“Figuring out where the people you work with fall in that spectrum—and a lawyer’s flexibility to change the manner in which they give advice from one business person to the next—is an important skill,” Pollack says. “I think that many people who’ve risen to the level of general counsel are getting that balance right or are very close to it.”
To evaluate a potential business decision, Pollack collaborates with business people who are often not immediately client-facing to first consider the pros and cons of a deal without regard to specific client dynamics. Together, they weigh the commercial risks against the legal ones regularly.
“It goes without saying, but a close relationship with your business people where everybody’s—I’ll use a hokey expression—in it together, is essential,” Pollack says. “When lawyers and business people can work together to successfully weigh the commercial and legal risks inherent in any transaction—whether you are selling a Picasso or marine paint for the landing strip of an aircraft carrier—that’s when your company, from a deal-closing standpoint, is maximizing efficiencies and operating best.”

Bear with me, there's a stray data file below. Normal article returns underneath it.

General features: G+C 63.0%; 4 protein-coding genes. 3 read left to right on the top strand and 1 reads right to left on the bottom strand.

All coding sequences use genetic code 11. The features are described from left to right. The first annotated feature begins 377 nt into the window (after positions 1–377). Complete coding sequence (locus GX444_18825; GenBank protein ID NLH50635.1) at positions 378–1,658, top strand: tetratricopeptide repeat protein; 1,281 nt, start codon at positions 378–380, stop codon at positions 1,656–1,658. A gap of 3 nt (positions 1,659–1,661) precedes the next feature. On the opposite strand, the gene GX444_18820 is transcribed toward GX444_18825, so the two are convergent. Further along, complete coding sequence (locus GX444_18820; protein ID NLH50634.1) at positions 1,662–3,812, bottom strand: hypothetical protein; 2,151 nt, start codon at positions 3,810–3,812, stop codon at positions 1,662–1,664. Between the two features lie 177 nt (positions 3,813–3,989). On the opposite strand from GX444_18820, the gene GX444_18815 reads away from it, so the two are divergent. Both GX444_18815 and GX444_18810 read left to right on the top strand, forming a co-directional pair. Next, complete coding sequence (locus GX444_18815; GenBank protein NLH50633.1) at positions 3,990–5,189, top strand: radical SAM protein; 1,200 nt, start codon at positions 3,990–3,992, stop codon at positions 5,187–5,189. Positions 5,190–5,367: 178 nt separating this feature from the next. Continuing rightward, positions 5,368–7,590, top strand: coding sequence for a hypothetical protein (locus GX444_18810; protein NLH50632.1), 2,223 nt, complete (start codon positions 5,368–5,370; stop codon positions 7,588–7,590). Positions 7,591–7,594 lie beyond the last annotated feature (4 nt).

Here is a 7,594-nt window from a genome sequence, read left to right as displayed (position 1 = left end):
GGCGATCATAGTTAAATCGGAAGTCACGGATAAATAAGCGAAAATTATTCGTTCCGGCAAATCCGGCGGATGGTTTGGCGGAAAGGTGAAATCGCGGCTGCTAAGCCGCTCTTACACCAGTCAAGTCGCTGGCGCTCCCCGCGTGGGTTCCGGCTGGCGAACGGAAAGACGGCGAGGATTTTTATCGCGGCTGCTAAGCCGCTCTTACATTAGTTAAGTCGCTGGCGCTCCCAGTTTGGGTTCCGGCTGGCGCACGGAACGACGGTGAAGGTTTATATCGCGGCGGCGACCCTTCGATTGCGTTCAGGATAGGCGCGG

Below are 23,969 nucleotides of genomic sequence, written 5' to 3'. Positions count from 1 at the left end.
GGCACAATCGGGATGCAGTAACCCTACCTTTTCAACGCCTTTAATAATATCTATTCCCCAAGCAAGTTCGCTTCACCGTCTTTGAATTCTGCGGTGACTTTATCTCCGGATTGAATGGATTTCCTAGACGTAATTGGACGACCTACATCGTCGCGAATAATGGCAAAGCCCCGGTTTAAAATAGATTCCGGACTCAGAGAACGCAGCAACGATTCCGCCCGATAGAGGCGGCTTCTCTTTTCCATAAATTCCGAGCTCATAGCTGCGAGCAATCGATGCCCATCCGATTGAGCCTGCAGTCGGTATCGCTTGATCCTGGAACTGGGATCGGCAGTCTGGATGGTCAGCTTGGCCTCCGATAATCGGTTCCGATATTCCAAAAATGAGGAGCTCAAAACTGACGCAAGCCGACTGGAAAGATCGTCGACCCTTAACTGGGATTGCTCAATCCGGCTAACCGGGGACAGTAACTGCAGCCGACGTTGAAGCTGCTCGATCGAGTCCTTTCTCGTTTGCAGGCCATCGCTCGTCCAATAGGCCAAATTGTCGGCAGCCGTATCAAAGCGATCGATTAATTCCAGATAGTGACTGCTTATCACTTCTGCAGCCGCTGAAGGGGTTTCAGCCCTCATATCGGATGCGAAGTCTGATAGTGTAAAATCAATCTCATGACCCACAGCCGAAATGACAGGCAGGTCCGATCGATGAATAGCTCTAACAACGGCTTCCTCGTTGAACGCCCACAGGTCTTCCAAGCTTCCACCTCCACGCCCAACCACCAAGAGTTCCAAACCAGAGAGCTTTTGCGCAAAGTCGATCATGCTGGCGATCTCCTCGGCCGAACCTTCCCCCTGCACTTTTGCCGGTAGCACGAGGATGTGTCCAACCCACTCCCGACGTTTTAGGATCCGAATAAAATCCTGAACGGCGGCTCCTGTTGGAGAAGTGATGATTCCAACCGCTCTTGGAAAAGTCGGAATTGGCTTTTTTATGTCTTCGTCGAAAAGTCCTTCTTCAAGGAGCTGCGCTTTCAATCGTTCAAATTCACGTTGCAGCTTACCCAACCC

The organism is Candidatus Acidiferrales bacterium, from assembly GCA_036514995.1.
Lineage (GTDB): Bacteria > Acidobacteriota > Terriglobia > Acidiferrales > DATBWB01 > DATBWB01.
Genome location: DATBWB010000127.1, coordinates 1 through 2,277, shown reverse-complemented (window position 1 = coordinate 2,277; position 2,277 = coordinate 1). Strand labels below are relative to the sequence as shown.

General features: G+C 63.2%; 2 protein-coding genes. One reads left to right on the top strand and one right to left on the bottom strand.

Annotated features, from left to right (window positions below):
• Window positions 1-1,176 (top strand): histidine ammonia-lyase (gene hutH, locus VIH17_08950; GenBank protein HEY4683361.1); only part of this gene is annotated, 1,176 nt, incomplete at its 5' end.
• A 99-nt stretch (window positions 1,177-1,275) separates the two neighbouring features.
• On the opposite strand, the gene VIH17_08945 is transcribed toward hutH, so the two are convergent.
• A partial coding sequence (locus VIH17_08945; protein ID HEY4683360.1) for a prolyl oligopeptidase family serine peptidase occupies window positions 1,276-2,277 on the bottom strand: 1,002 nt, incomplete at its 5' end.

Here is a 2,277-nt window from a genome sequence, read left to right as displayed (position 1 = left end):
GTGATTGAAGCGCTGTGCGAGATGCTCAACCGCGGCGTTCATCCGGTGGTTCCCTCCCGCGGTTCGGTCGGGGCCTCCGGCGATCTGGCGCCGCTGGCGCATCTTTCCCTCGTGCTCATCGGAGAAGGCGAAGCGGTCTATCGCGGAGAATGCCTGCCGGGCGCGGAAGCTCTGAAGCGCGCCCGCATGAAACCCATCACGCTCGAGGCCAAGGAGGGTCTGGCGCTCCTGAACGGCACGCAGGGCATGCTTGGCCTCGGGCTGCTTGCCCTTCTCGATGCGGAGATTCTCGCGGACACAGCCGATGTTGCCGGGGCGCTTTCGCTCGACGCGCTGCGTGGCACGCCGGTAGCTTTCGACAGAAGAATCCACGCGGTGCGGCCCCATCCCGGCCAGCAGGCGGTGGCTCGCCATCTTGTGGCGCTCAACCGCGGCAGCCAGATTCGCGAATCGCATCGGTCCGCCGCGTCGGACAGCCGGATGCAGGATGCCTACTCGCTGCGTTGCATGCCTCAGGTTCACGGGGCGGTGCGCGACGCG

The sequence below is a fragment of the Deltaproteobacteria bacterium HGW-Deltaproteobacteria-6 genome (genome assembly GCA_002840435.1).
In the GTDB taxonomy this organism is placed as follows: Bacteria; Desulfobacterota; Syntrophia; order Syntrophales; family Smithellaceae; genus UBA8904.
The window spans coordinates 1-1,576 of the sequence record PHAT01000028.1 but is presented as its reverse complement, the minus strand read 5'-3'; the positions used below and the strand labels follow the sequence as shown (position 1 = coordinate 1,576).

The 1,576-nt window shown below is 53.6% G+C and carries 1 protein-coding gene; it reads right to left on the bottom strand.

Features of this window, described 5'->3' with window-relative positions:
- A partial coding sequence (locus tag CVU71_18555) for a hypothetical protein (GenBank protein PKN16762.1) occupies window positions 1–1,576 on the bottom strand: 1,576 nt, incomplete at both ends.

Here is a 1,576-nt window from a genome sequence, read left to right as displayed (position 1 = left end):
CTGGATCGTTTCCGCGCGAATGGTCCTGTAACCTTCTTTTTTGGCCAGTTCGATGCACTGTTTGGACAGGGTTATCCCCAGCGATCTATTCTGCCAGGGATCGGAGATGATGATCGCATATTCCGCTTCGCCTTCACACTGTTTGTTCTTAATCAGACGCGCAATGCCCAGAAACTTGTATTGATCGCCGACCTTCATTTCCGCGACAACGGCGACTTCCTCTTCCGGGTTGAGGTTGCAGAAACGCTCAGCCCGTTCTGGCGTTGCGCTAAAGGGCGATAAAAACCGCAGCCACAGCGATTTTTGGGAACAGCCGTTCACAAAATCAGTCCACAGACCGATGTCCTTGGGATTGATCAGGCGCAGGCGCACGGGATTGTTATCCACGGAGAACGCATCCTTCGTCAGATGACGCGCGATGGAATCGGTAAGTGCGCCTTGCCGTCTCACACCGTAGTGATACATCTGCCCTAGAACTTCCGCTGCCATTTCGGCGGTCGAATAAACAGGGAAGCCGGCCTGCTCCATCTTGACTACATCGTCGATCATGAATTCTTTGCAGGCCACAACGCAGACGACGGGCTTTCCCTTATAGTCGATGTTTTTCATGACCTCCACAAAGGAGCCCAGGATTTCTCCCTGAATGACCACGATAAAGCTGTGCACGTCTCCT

For all the similarities of his two roles, Pollack has enjoyed certain unique benefits of working at Christie’s. Art auctions garner significant media attention, and Pollack must often consider how the media might respond with respect to the counsel he provides. Furthermore, on top of routinely standing in front of multi-million dollar pieces of art, Christie’s is a much smaller company than AkzoNobel.
That has provided him with plentiful opportunities to interact with the top ranks of senior management and learn how to navigate different personalities. The more working relationships he can establish, the better he can provide counsel, and the more he can learn. “Many individuals at Christie’s have been in the art world for decades. Their knowledge and relationships with their clients are very impressive,” Pollack says. “Every day, I learn something new.”
Gibson, Dunn & Crutcher LLP:
“Jason is that rare professional who does it all and makes it look effortless: a savvy lawyer at the top of his game, a business leader of integrity, and an honest-to-goodness nice guy with a delightful sense of humor.”
—Daniel Swanson, Partner